What's it like?
The MG team on hand for our drive at Silverstone made it clear the car’s suspension settings and combination of 15-inch wheels and economy-orientated tyres were not signed off and would not necessarily make it to production. But the great news for MG fans is that, even in a non-finished state, the EV concept is an accomplished city car already.
The ride, for instance, is excellent. The surface we tested the car on was pretty uneven, but the MG soaked it up with little complaint and plenty of aplomb. It also felt good in the corners, resisting roll well and possessing plenty of grip, with well-weighted steering that offered more feel than expected. The EV concept’s kerb weight of slightly more than a tonne probably helps here.
As with all EVs, maximum torque is available instantly and the modest 0-62mph time is probably less relevant than the car’s 0-31mph time, which is an impressive 5.3 seconds. The MG concept certainly feels quick enough for zipping about congested UK conurbations, although the regenerative braking effect is minimal when lifting off the throttle.
MG claims a range of between 50 and 71 miles. If this doesn’t sound a lot, it’s because the manufacturer says this is a ‘realistic’ range for someone who is driving the car with lights, wipers, the heater and radio on in winter months, draining the battery quicker. It’s also more than adequate for most UK commuting needs.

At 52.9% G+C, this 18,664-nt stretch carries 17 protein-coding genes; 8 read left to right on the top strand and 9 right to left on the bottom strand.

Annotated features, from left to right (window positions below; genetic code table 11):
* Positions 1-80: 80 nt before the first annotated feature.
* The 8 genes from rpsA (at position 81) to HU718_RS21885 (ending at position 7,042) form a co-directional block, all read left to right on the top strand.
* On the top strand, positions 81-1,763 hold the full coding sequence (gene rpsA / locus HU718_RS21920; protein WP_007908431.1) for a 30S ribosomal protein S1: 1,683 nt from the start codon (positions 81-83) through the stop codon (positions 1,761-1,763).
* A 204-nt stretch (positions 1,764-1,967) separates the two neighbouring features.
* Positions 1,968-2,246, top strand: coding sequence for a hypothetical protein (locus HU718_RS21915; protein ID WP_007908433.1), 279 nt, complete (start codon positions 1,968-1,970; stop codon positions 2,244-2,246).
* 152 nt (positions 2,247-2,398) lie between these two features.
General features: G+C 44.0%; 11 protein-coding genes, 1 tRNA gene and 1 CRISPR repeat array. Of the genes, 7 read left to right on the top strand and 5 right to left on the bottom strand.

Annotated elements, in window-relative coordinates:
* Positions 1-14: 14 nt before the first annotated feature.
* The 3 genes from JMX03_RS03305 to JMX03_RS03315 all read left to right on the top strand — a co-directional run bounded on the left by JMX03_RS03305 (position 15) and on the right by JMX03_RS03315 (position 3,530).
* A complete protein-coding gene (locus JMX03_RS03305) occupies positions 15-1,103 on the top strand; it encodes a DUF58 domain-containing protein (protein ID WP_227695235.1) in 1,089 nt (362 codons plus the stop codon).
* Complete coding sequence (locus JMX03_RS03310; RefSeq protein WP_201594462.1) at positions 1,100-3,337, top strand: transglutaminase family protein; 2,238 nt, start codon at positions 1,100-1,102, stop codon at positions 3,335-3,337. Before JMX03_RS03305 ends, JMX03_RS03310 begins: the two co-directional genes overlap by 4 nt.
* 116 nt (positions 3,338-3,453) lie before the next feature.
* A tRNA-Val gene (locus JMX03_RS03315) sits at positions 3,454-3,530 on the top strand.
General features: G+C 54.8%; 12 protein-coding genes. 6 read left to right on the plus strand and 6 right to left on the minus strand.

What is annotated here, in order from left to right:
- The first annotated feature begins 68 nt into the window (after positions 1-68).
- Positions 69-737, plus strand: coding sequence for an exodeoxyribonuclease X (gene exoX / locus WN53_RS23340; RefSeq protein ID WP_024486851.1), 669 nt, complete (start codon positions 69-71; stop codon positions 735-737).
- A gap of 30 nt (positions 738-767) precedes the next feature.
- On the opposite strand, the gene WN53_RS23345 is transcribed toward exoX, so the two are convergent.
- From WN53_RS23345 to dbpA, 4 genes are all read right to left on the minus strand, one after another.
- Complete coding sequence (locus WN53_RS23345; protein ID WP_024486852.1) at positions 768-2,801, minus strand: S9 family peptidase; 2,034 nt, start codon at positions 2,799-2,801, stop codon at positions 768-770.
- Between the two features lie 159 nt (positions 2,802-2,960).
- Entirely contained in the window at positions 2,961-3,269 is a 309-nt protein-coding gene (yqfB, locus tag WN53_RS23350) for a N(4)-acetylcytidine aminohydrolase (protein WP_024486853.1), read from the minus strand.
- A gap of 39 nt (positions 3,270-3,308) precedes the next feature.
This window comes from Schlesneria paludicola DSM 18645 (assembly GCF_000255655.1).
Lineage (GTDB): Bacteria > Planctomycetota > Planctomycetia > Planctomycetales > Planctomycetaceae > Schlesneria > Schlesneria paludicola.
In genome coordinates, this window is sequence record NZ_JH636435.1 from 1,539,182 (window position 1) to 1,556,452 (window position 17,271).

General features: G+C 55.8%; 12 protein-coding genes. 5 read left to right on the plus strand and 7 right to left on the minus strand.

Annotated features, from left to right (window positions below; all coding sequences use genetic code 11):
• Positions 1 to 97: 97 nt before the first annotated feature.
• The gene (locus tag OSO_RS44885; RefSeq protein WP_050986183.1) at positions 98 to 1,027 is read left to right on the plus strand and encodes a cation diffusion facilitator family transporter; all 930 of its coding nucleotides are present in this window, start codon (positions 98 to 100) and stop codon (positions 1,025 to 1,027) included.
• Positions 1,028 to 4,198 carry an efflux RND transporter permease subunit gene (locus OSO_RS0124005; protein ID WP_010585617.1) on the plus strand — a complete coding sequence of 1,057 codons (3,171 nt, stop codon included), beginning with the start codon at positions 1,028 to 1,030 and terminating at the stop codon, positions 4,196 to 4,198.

Should I buy one?
The key to the MG EV concept’s success will be time to market and also how much the British marque will charge for it. MG’s bigwigs won’t confirm when the car will go on sale, chiefly because they’re awaiting European consensus on a universal charging socket design, although it seems very near production-ready otherwise. Given that the development costs for the Roewe should already have been swallowed, anything in the £10-12,000 ballpark would make this a genuine marvel.
Its main rivals would be Volkswagen’s e-Up and Nissan’s Leaf, priced at £19,270 and £16,490 respectively. The MG would need to be considerably cheaper than both, but that’s not because it’s a bad machine – it’s pleasant to drive and attractive inside and out. We sincerely hope it goes on sale soon and that the cost of owning one isn’t too high; if it isn’t, this could be MG’s greatest product.
MG EV concept
Price TBC 0-62mph 14.6 seconds Top speed 81mph Economy 50-71 miles CO2 0g/km Kerbweight 1080kg Engine Permanent magnet synchronous motor (PMSM), electric Installation Front-mounted motor, front-wheel drive Power 70bhp at 8000rpm Torque 114lb ft Gearbox CVT